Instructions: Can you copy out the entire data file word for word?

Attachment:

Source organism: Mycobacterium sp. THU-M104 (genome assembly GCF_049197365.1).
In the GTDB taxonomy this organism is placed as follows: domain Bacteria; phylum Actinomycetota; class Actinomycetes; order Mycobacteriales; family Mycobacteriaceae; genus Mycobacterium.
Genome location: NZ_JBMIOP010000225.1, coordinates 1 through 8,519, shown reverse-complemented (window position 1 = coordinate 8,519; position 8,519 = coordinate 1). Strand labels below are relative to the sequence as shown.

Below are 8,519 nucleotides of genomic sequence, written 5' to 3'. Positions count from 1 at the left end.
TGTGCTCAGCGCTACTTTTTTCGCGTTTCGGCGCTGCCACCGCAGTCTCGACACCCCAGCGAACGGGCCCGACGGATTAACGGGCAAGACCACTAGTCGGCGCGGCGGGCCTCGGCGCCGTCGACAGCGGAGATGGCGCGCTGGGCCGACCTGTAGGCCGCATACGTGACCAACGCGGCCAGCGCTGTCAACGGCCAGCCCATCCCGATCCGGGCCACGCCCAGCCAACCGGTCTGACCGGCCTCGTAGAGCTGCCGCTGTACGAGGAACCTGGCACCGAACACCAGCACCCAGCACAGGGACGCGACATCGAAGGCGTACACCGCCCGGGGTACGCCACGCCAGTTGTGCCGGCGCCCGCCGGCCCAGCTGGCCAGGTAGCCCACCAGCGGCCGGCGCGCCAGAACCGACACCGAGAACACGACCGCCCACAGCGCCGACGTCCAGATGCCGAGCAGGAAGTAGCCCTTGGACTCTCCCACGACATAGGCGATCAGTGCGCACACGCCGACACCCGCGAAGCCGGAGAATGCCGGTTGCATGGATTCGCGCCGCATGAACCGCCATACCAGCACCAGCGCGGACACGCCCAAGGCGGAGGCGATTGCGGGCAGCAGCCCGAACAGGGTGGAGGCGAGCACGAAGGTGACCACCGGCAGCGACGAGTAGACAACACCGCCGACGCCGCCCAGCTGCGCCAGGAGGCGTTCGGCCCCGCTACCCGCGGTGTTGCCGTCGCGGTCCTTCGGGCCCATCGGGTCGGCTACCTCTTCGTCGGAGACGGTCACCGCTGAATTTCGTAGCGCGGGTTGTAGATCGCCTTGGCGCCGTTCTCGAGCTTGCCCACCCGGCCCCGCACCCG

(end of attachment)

Source organism: Mycobacterium sp. THU-M104 (genome assembly GCF_049197365.1).
In the GTDB taxonomy this organism is placed as follows: domain Bacteria; phylum Actinomycetota; class Actinomycetes; order Mycobacteriales; family Mycobacteriaceae; genus Mycobacterium.
Genome location: NZ_JBMIOP010000225.1, coordinates 1 through 8,519, shown reverse-complemented (window position 1 = coordinate 8,519; position 8,519 = coordinate 1). Strand labels below are relative to the sequence as shown.

Below are 8,519 nucleotides of genomic sequence, written 5' to 3'. Positions count from 1 at the left end.
TGTGCTCAGCGCTACTTTTTTCGCGTTTCGGCGCTGCCACCGCAGTCTCGACACCCCAGCGAACGGGCCCGACGGATTAACGGGCAAGACCACTAGTCGGCGCGGCGGGCCTCGGCGCCGTCGACAGCGGAGATGGCGCGCTGGGCCGACCTGTAGGCCGCATACGTGACCAACGCGGCCAGCGCTGTCAACGGCCAGCCCATCCCGATCCGGGCCACGCCCAGCCAACCGGTCTGACCGGCCTCGTAGAGCTGCCGCTGTACGAGGAACCTGGCACCGAACACCAGCACCCAGCACAGGGACGCGACATCGAAGGCGTACACCGCCCGGGGTACGCCACGCCAGTTGTGCCGGCGCCCGCCGGCCCAGCTGGCCAGGTAGCCCACCAGCGGCCGGCGCGCCAGAACCGACACCGAGAACACGACCGCCCACAGCGCCGACGTCCAGATGCCGAGCAGGAAGTAGCCCTTGGACTCTCCCACGACATAGGCGATCAGTGCGCACACGCCGACACCCGCGAAGCCGGAGAATGCCGGTTGCATGGATTCGCGCCGCATGAACCGCCATACCAGCACCAGCGCGGACACGCCCAAGGCGGAGGCGATTGCGGGCAGCAGCCCGAACAGGGTGGAGGCGAGCACGAAGGTGACCACCGGCAGCGACGAGTAGACAACACCGCCGACGCCGCCCAGCTGCGCCAGGAGGCGTTCGGCCCCGCTACCCGCGGTGTTGCCGTCGCGGTCCTTCGGGCCCATCGGGTCGGCTACCTCTTCGTCGGAGACGGTCACCGCTGAATTTCGTAGCGCGGGTTGTAGATCGCCTTGGCGCCGTTCTCGAGCTTGCCCACCCGGCCCCGCACCCG